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Music Review

Boston Pops put patriotic power on display on perfect night

Boston Pops conductor Keith Lockhart led the orchestra.
Boston Pops conductor Keith Lockhart led the orchestra.Keith Bedford/Globe Staff

“We love you, Keith!” The shout went up from somewhere among the masses that filled the Esplanade for the Boston Pops Fireworks Spectacular at the Hatch Shell on Saturday night, a crowd that stretched as far as the eye could see. Lockhart, preparing for the next number on a program barely begun, responded in kind. “We love you, too,” he shouted, off-mike, and presumably ad-libbing.

The sentiment was no surprise, given the Pops’ perennial appeal and Lockhart’s genial leadership. Still, if you sensed an extra touch of intensity about its expression this time around, most likely you weren’t mistaken. Two good reasons for that: one, this is Lockhart’s 20th anniversary as the Pops conductor (and thus the public face for Independence Day), and two, as Lockhart just recounted in a Boston Globe interview, last year we didn’t even get a proper Fourth of July, thanks to Hurricane Arthur.


No surprise, then, that on a crisp, cool evening as close to perfect as I expect I’ll ever encounter, anticipation ran high. The Boston Crusaders drum and bugle corps; the Sons of Serendip, a chamber-soul quartet and “America’s Got Talent” finalist; and Melinda Doolittle, a robust-voiced favorite from “American Idol,” all effectively set the stage for the main event.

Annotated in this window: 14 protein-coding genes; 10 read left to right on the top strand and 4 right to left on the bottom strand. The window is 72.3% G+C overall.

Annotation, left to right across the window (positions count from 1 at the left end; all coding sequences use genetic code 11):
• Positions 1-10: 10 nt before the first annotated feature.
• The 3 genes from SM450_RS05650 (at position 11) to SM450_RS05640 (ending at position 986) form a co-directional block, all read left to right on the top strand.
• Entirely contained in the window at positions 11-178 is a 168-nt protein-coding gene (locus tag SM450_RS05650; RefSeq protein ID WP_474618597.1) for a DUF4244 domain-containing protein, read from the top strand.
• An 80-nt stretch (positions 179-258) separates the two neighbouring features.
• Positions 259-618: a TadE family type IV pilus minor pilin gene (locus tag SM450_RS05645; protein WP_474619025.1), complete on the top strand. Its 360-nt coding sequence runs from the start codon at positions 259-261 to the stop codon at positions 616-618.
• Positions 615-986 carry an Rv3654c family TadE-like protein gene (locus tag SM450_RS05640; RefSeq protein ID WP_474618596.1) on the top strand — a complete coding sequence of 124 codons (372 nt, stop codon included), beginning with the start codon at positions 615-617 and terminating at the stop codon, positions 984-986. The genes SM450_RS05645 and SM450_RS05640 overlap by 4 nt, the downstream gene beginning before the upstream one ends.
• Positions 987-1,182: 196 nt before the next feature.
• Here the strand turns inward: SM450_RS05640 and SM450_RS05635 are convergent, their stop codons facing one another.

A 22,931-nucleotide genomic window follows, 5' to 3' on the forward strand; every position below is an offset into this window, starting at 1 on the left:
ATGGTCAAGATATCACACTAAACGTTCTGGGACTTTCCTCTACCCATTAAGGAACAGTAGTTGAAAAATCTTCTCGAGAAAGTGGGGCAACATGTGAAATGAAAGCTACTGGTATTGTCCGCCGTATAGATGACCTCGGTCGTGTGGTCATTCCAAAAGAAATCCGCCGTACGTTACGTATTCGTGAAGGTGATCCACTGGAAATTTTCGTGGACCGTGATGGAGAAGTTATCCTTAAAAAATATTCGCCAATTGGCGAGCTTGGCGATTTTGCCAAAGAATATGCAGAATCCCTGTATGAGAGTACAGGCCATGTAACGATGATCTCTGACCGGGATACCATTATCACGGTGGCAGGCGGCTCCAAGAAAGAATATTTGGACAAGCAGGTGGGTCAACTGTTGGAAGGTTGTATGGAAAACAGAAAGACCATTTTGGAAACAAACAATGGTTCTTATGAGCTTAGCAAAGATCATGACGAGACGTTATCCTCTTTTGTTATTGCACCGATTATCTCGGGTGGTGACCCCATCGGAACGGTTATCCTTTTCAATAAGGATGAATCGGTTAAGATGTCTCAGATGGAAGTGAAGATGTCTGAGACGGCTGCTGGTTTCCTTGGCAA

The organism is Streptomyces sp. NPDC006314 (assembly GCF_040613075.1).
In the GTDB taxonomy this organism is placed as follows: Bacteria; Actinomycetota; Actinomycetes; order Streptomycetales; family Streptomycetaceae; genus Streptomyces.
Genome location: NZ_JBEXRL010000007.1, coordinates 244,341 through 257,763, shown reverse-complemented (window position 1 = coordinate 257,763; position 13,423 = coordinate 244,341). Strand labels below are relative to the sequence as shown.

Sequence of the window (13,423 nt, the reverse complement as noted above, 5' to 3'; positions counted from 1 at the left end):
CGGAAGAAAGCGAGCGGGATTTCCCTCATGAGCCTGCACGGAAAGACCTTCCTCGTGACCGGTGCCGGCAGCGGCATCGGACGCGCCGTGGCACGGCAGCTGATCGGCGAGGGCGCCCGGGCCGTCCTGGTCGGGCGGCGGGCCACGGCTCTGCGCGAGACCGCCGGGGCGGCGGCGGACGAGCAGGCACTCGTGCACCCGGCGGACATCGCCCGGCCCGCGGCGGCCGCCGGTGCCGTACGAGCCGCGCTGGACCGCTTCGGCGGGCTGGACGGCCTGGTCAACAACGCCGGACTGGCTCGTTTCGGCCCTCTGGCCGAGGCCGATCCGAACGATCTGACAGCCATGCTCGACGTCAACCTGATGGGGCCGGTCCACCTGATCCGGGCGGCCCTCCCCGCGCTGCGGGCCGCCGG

Which was, it turned out, a bit of this and a bit of that, held together by the orchestra’s sterling musicianship and versatility, and Lockhart’s energy and charisma. Viewed logically, an opening Beatles medley felt counterintuitive in a patriotic setting. But it established a festive mood that endured through a pair of Sinatra-related pop standards, a rendition of the OneRepublic pop affirmation “I Lived” with the Sons of Serendip, and a pair of John Williams chestnuts — the latter, “Raiders March,” selected from three options, by audience members using text messages.

The unquestionable highlight of the concert’s first half, and arguably of the entire show, was a return performance by Doolittle, whose three-song spot culminated in a fiery “Proud Mary” sung as a duet with the gospel singer Michelle Brooks-Thompson, a finalist from “The Voice” and a gospel recording artist. “I grew up with a big ol’ smile and not much of a voice,” Doolittle had confessed to TV host Lisa Hughes during her opening number — a confession that made the big-voiced singer all the more impressive.


Michael Cavanaugh, a genial young pop singer and pianist tapped by Billy Joel for the jukebox musical “Movin’ Out,” pleased the audience in the concert’s second half, offering respectful and respectable renditions of Joel tunes and another audience-vote winner, “Pinball Wizard.”

For the heady final course of its festive smorgasbord, the Pops served up two traditional selections: one specific to Boston, the other to Independence Day, neither of them easily explained, both unthinkable to omit: a rendition of “Sweet Caroline” involving all of the evening’s singers, and an account of Tchaikovsky’s “1812 Overture” abetted by the Boston Crusaders, and properly wistful, heroic, and explosive by turns.


Boston Pops Fireworks Spectacular

AT: DCR Hatch Shell, Saturday

Steve Smith can be reached at steven.smith@globe.com.

Correction: Because of a reporting error, an earlier version of this story provided the incorrect name of the event. An earlier version of this story also incorrectly spelled the name of the group Sons of Serendip.